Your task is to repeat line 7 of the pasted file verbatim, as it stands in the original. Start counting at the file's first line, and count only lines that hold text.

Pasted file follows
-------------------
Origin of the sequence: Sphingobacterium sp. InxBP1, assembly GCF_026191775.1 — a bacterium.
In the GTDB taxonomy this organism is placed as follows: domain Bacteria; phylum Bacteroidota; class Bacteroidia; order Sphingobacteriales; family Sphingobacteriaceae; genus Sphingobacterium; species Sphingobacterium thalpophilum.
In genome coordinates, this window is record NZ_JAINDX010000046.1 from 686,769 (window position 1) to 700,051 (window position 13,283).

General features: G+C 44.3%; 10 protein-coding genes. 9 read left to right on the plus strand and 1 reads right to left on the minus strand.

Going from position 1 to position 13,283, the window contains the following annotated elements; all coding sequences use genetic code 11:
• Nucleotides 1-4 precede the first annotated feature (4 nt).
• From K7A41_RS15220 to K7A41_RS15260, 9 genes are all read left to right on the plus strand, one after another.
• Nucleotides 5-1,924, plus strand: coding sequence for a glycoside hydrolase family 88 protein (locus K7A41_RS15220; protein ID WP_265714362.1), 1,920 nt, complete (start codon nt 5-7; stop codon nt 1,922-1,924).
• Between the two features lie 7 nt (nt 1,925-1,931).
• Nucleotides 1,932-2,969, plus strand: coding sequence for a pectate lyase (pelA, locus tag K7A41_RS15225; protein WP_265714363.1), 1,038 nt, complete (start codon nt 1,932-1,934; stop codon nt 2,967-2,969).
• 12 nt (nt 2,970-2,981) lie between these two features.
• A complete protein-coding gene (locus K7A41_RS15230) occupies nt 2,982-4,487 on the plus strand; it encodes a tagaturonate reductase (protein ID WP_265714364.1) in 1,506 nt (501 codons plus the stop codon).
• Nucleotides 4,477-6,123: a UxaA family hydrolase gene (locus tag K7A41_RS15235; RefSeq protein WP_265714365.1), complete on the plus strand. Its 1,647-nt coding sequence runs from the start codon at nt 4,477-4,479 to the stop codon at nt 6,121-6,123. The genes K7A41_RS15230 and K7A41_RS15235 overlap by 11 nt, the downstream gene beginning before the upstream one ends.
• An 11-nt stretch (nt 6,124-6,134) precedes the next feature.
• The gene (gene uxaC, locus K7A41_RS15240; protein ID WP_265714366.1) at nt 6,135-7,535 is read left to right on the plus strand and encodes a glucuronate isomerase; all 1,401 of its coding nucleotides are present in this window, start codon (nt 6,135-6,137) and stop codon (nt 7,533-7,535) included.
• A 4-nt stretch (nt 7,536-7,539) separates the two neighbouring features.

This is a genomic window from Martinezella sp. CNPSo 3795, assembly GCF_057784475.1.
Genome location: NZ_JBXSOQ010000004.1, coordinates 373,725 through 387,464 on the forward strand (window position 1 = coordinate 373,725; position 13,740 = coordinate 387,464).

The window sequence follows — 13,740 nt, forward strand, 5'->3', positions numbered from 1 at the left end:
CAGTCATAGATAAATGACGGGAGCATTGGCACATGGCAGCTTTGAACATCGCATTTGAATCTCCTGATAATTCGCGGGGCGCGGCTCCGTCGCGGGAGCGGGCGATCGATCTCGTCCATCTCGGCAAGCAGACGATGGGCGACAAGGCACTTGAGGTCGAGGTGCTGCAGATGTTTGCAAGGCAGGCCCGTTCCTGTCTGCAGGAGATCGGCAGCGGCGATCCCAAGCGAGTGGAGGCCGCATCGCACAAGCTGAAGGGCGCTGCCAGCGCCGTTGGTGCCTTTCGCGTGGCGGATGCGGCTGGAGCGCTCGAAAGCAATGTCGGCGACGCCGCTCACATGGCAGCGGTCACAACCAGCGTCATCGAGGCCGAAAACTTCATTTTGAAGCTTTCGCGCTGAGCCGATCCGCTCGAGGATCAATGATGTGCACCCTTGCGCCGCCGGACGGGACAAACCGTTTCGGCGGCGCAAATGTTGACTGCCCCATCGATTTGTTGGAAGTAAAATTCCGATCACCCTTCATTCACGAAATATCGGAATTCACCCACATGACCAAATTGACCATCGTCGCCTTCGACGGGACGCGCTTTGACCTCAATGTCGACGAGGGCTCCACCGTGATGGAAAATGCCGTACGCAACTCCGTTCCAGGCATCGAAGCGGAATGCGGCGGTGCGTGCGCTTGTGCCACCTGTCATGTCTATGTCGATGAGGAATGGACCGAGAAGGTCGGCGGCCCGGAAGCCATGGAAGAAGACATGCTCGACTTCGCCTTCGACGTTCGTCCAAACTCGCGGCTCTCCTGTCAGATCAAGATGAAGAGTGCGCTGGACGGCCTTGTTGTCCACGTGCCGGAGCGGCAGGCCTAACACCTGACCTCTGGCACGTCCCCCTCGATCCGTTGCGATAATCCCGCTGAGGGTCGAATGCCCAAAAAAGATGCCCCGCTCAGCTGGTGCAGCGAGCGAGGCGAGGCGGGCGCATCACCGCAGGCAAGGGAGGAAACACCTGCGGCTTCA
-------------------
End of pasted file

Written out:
• From K7A41_RS15220 to K7A41_RS15260, 9 genes are all read left to right on the plus strand, one after another.